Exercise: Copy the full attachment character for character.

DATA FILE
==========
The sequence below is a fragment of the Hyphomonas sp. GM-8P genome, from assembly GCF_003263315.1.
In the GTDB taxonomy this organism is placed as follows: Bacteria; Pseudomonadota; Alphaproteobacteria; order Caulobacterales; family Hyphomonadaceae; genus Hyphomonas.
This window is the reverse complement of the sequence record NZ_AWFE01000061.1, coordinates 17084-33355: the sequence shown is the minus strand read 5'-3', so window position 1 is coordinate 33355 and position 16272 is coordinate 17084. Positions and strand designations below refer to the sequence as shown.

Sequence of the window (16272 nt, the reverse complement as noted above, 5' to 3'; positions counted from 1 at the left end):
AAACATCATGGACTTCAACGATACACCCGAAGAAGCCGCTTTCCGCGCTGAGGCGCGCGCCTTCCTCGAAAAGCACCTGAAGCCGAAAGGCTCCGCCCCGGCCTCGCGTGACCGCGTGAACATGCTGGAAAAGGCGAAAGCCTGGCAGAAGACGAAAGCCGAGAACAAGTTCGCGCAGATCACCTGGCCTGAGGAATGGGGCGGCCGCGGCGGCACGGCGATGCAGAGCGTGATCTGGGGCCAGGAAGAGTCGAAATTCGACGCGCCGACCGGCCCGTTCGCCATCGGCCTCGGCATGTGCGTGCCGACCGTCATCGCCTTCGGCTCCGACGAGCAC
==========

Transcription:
The sequence below is a fragment of the Hyphomonas sp. GM-8P genome, from assembly GCF_003263315.1.
In the GTDB taxonomy this organism is placed as follows: Bacteria; Pseudomonadota; Alphaproteobacteria; order Caulobacterales; family Hyphomonadaceae; genus Hyphomonas.
This window is the reverse complement of the sequence record NZ_AWFE01000061.1, coordinates 17084-33355: the sequence shown is the minus strand read 5'-3', so window position 1 is coordinate 33355 and position 16272 is coordinate 17084. Positions and strand designations below refer to the sequence as shown.

Sequence of the window (16272 nt, the reverse complement as noted above, 5' to 3'; positions counted from 1 at the left end):
AAACATCATGGACTTCAACGATACACCCGAAGAAGCCGCTTTCCGCGCTGAGGCGCGCGCCTTCCTCGAAAAGCACCTGAAGCCGAAAGGCTCCGCCCCGGCCTCGCGTGACCGCGTGAACATGCTGGAAAAGGCGAAAGCCTGGCAGAAGACGAAAGCCGAGAACAAGTTCGCGCAGATCACCTGGCCTGAGGAATGGGGCGGCCGCGGCGGCACGGCGATGCAGAGCGTGATCTGGGGCCAGGAAGAGTCGAAATTCGACGCGCCGACCGGCCCGTTCGCCATCGGCCTCGGCATGTGCGTGCCGACCGTCATCGCCTTCGGCTCCGACGAGCAC